With the votes counted for this year’s midterms, the American electorate is now looking at a Republican insurgency that reclaimed the Senate and swept several governors’ offices, a guarantee of more stagnation on Capitol Hill, and record sums of political money stuffing campaign coffers. But if electoral democracy has yielded somewhat uninspiring results for progressives, yesterday was at least a win for direct democracy.
Voters in four red-leaning states and two cities gave themselves a raise on Tuesday by voting for minimum-wage ballot initiatives. This is not a surprising outcome, as these measures tend to be overwhelmingly popular, but this modest triumph is worth noting because this clearly anti-poverty, pro-worker measure, along with several other initiatives for paid sick days, are remarkably progressive compared to the batch of right-wing warriors who also won yesterday. But the mix of progressive referenda and conservative candidates may also reflect a sense among voters that even though their elected officials have driven them to cast resentful votes for basically anyone else, they will readily approve a measure that makes a direct difference in their lives—especially when similar legislation for a $10.10 federal base wage has been stalled in Washington for months. According to the National Employment Law Project, the four states and two cities with binding wage initiatives will “raise the minimum wage for an estimated 609,000 low-wage workers. In two more states, voters approved non-binding referenda, instructing their legislators to raise the wage for another 1.1 million workers.”
The new minimum wages are all well above the federal floor wage—ranging from $8.50 in South Dakota and Arkansas to $15 in San Francisco (to be phased in by 2018). Alaska, South Dakota, and the two California cities (San Francisco, and Oakland) will also index the wages to inflation so that they keep pace with the rising cost of living, which makes wage levels less vulnerable to the whims of legislators from year to year.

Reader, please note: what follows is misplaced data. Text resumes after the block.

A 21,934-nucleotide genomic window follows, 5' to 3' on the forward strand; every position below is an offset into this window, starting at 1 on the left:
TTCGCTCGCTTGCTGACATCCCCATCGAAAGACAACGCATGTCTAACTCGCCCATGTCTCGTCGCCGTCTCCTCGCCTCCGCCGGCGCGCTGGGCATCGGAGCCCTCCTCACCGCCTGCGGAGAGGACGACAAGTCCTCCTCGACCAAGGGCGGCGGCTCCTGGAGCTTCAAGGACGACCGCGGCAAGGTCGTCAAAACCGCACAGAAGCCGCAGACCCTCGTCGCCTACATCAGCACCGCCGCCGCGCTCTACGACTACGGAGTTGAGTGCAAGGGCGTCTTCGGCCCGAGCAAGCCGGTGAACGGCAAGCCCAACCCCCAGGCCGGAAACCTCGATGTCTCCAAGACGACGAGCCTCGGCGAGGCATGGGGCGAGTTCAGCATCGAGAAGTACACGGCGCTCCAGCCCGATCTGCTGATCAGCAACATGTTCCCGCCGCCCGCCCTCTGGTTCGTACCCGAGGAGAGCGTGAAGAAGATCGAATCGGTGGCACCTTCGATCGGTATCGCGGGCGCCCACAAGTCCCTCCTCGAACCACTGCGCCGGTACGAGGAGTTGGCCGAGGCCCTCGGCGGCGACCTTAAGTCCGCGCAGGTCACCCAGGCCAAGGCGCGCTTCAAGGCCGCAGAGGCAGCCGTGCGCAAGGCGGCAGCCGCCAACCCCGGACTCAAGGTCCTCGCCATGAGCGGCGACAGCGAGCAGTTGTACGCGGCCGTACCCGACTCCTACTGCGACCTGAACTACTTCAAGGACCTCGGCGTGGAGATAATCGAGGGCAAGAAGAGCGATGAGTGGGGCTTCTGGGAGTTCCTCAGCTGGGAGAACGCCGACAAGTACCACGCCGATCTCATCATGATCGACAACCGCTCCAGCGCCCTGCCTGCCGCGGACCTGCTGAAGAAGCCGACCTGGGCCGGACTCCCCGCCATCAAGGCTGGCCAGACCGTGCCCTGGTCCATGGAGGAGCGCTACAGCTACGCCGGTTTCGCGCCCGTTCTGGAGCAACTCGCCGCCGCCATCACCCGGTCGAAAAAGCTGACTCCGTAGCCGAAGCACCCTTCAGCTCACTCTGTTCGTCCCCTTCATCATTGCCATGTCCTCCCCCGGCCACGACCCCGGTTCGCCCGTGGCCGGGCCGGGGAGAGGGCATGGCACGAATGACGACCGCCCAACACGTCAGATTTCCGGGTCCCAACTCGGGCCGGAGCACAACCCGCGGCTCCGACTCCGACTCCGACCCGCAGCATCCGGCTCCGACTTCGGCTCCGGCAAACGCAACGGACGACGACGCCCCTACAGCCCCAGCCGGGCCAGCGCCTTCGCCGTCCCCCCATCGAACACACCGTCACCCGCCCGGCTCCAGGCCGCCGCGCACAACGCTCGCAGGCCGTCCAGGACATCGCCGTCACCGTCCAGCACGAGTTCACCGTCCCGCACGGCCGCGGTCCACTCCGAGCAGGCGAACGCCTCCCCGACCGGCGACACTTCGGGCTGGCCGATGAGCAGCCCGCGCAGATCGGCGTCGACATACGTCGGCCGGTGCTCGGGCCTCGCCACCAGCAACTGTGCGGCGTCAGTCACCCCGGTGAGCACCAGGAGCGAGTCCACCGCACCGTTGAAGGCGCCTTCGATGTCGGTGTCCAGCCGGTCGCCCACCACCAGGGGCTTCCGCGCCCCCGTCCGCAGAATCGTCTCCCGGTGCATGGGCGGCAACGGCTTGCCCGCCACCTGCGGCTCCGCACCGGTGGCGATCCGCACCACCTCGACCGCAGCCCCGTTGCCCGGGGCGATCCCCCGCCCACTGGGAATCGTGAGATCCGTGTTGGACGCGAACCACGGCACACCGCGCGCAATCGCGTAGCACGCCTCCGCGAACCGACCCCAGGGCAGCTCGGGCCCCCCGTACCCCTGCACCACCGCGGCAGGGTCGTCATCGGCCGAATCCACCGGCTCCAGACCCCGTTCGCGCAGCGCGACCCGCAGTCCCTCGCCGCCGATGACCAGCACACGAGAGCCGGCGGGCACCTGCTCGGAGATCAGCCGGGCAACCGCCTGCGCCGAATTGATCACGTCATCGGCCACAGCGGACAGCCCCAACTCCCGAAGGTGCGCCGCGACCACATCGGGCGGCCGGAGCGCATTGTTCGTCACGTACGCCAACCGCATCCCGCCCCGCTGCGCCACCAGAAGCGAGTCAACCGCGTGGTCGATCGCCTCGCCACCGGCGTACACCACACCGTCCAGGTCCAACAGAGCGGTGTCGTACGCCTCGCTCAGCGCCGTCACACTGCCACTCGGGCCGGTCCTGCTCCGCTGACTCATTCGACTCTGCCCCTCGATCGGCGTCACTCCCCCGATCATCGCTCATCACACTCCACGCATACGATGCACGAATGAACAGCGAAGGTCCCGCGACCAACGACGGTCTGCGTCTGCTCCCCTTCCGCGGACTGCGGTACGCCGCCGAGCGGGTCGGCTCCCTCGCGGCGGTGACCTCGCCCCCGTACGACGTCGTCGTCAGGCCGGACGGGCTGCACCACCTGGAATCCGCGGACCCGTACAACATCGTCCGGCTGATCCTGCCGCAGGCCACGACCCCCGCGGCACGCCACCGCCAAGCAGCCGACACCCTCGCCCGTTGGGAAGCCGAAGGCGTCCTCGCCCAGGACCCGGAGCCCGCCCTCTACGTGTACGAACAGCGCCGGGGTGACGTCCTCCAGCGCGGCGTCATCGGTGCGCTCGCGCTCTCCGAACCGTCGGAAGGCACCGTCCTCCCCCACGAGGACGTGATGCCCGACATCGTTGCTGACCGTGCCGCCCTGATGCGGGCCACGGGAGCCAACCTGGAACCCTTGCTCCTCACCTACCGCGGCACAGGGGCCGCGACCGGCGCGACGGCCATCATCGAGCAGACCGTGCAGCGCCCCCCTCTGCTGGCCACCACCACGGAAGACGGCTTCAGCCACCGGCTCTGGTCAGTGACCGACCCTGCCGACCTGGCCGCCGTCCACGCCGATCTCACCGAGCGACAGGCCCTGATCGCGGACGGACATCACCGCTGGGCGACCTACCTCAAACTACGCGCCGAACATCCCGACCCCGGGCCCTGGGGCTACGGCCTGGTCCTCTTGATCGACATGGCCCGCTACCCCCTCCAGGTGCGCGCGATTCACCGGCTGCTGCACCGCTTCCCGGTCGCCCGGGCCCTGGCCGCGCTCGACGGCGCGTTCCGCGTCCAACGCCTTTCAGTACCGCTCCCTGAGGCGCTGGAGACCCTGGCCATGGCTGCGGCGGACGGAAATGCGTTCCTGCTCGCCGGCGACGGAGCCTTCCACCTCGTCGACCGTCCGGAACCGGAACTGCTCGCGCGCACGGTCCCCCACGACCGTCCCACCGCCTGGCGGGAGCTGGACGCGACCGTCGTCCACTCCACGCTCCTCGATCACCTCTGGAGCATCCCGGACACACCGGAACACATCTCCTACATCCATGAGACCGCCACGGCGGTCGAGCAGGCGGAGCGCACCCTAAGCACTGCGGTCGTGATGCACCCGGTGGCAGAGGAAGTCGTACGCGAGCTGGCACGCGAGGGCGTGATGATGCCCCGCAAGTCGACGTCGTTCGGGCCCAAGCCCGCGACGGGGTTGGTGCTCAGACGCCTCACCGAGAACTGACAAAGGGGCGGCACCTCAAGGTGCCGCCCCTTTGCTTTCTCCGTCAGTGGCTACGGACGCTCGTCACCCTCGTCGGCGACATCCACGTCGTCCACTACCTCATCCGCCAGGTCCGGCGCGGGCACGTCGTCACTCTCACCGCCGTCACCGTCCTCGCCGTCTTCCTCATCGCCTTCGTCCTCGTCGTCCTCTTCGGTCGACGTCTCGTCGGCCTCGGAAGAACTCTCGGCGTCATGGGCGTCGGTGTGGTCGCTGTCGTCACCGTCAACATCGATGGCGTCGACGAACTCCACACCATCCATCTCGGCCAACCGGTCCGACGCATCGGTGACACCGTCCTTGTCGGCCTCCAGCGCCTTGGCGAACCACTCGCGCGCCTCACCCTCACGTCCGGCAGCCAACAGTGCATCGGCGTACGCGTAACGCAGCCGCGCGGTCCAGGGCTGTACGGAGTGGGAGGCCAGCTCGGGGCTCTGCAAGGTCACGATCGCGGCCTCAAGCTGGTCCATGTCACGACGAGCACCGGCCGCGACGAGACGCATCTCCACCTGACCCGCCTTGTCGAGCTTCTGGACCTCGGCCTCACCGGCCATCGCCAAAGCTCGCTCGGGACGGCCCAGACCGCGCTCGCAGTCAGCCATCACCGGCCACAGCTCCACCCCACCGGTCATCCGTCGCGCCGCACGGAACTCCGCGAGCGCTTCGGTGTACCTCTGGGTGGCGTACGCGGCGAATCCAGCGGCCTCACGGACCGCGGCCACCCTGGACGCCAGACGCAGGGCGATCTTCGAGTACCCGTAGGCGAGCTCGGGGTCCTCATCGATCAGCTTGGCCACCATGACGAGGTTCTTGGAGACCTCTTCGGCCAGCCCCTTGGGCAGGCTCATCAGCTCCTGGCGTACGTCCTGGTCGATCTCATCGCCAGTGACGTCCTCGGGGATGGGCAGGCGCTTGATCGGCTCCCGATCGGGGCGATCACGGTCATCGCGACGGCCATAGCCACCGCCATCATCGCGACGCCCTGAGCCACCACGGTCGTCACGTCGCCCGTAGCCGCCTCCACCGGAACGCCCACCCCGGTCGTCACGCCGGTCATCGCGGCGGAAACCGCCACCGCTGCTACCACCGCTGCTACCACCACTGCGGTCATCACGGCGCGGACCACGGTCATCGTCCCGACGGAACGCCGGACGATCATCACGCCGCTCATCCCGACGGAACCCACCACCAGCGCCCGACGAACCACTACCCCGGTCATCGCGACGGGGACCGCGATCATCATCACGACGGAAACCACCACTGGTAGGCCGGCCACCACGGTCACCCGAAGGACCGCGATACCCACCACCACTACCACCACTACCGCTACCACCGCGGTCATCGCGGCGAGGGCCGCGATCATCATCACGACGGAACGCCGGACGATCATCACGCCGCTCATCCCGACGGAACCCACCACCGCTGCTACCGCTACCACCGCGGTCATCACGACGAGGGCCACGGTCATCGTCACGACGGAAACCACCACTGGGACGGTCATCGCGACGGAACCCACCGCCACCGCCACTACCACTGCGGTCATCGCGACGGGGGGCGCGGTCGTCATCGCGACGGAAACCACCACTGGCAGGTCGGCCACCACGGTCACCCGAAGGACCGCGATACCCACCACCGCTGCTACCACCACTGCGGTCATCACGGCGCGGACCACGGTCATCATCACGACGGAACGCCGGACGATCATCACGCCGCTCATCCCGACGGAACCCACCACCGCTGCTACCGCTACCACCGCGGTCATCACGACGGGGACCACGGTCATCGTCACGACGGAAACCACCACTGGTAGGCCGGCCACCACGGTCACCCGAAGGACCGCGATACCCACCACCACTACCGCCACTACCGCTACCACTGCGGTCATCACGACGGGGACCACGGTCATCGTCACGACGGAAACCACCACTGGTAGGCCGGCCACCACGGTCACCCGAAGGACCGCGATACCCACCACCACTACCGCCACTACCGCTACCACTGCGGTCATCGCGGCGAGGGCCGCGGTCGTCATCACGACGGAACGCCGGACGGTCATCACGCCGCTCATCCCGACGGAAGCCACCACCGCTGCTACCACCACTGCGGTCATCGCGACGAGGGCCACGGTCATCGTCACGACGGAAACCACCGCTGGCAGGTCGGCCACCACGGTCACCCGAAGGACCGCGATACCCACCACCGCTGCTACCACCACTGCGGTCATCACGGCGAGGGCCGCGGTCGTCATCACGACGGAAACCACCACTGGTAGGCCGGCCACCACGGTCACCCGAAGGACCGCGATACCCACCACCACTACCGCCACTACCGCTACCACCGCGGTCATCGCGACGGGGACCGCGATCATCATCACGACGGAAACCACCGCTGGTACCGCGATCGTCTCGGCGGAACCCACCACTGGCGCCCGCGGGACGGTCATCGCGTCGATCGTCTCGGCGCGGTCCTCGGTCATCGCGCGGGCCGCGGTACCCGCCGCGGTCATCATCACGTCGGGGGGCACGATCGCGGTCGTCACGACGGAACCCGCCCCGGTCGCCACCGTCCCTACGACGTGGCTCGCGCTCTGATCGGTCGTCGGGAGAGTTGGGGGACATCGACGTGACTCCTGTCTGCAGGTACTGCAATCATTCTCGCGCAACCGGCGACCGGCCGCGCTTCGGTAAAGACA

(National Employment Law Project Action Fund)
And as more cities begin raising their wage floors across the country, more evidence is mounting that these modest raises for the poorest workers neither damage local business nor hurt poor workers’ job opportunities—thus countering the sky-is-falling claims of conservatives. Two cities that recently boosted their base wage, SeaTac and San Jose, have reportedly seen no significant impact on jobs or prices, and in some cases, hiring seems to have improved.
Many more cities are exploring minimum wage initiatives or legislation, in large part because this is a mechanism to immediately improve local economic conditions for workers without having to deal with the partisan maze of Congress or the State House. Now, a campaign is underway to push the New York State legislature to allow New York City to raise its minimum wage independently of the rest of the state, in order to match the city’s extraordinary cost of living. And there are stirrings of more $15 minimum wage proposals in Chicago and Los Angeles as well.
So it turns out that if our hopelessly gridlocked lawmakers can’t muster the votes to pass anything meaningful in this session of congress, ordinary voters have already showed them how it’s done. They legislated on their own, at the ballot box.